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Life Sci. 2008 Aug 29;83(9-10):332-8. doi: 10.1016/j.lfs.2008.06.018. Epub 2008 Jul 1.

Effects of a KiSS-1 peptide, a metastasis suppressor gene, on the invasive ability of renal cell carcinoma cells through a modulation of a matrix metalloproteinase 2 expression.

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Department of Urology, Tokyo Medical University. 6-7-1 Nishi-shinjuku, Shinjuku-ku, Tokyo, Japan.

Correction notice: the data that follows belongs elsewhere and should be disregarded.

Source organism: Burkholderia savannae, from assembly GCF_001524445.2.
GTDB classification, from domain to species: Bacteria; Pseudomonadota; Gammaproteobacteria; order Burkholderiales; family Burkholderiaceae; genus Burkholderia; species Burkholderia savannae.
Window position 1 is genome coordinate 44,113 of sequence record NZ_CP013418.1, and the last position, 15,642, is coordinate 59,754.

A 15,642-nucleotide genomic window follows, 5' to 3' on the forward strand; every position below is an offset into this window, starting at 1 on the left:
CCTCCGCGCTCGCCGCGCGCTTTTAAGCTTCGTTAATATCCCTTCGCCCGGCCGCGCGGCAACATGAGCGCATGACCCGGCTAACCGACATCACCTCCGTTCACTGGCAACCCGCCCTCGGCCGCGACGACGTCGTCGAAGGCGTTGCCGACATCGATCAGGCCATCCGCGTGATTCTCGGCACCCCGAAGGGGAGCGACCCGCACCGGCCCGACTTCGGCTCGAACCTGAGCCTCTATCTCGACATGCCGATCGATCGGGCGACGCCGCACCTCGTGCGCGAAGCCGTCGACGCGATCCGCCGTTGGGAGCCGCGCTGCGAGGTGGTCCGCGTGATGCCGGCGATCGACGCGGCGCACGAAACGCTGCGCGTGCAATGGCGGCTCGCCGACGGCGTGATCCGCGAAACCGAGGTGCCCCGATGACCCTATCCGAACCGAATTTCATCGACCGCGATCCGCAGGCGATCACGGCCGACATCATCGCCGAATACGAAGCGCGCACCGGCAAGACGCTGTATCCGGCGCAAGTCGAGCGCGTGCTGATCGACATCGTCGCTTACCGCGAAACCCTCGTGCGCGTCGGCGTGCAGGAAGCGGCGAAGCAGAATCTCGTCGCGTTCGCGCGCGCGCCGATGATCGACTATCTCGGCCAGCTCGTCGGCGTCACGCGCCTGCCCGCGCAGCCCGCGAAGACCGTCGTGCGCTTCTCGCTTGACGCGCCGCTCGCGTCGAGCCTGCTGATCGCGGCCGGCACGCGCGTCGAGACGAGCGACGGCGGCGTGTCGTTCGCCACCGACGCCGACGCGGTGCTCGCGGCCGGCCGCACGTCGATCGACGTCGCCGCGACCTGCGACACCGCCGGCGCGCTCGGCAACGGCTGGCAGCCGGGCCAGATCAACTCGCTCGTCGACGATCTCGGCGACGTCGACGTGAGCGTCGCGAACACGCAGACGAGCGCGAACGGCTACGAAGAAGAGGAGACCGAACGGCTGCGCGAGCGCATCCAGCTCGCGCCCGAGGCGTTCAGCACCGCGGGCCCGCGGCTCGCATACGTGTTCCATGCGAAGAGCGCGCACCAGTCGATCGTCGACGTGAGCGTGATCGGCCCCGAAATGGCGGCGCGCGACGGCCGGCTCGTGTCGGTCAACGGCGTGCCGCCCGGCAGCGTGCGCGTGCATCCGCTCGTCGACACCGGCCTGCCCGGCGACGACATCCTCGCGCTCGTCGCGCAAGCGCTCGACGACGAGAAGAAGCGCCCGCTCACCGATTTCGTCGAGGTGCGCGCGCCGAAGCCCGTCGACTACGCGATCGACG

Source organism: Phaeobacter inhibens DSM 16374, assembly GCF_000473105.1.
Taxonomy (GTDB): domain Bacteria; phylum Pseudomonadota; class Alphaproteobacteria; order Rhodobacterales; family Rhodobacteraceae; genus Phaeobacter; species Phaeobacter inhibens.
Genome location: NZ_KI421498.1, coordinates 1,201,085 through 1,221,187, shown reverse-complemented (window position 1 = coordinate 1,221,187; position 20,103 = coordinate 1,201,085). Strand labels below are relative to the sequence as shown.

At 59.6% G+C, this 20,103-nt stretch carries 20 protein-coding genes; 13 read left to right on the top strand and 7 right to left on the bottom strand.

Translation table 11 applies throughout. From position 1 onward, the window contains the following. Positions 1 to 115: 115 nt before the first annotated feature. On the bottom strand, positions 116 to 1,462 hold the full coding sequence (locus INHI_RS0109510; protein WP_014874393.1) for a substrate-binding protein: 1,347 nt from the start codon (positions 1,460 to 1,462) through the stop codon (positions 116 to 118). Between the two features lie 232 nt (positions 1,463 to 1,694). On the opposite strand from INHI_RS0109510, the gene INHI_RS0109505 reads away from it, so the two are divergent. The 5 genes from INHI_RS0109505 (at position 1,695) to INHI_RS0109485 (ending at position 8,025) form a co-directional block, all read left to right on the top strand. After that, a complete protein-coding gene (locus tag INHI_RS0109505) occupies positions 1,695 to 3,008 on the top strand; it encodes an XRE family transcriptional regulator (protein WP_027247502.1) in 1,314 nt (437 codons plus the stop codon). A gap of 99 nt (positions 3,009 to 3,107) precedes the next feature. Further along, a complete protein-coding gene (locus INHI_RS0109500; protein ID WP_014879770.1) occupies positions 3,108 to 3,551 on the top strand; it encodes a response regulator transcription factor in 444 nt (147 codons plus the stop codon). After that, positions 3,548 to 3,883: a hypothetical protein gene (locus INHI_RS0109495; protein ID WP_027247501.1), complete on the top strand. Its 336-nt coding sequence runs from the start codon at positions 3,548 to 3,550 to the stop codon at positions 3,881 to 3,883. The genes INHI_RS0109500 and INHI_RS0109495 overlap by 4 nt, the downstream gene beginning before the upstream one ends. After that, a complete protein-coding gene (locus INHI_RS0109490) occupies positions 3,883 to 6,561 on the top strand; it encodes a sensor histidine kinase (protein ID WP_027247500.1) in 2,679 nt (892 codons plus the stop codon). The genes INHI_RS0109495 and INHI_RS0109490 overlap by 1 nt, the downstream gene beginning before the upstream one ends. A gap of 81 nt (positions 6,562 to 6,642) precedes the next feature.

Although effects of a metastasis suppressor gene, KiSS-1, have been postulated to be mediated by its receptor, hOT7T175, the mechanism of such effects remains unknown. This study was designed to evaluate the mechanism of how KiSS-1 works and to assess effects of a synthesized truncated KiSS-1 protein on the invasive ability of renal cell carcinoma (RCC) cells. Four RCC cell lines, Caki-1, KU19-20, RSP and RSM, were investigated to determine mRNA expressions of KiSS-1, its receptor, hOT7T175, matrix metalloproteinases (MMPs) and MMP inhibitors. While all cell lines demonstrated hOT7T175 mRNA expressions, only Caki-1 had KiSS-1 transcripts. A synthesized truncated KiSS-1 peptide, metastin (45-54), produced a marked suppression of the invasive ability in KU19-20 cells, which were deficient for KiSS-1 transcripts, but not in Caki-1 cells. Metastin (45-54) also increased the ability of KU19-20 cells to attach to collagen 4. Both MMP-2 mRNA levels and protein production were significantly decreased only in KU19-20 cells by metastin (45-54). In conclusion, metastin (45-54) may have potential therapeutic use by suppressing the motility and invasive ability of RCC cells which possess hOT7T175 with either a negative expression or very low expression level of KiSS-1 through, at least in part, the down-regulation of MMP-2.

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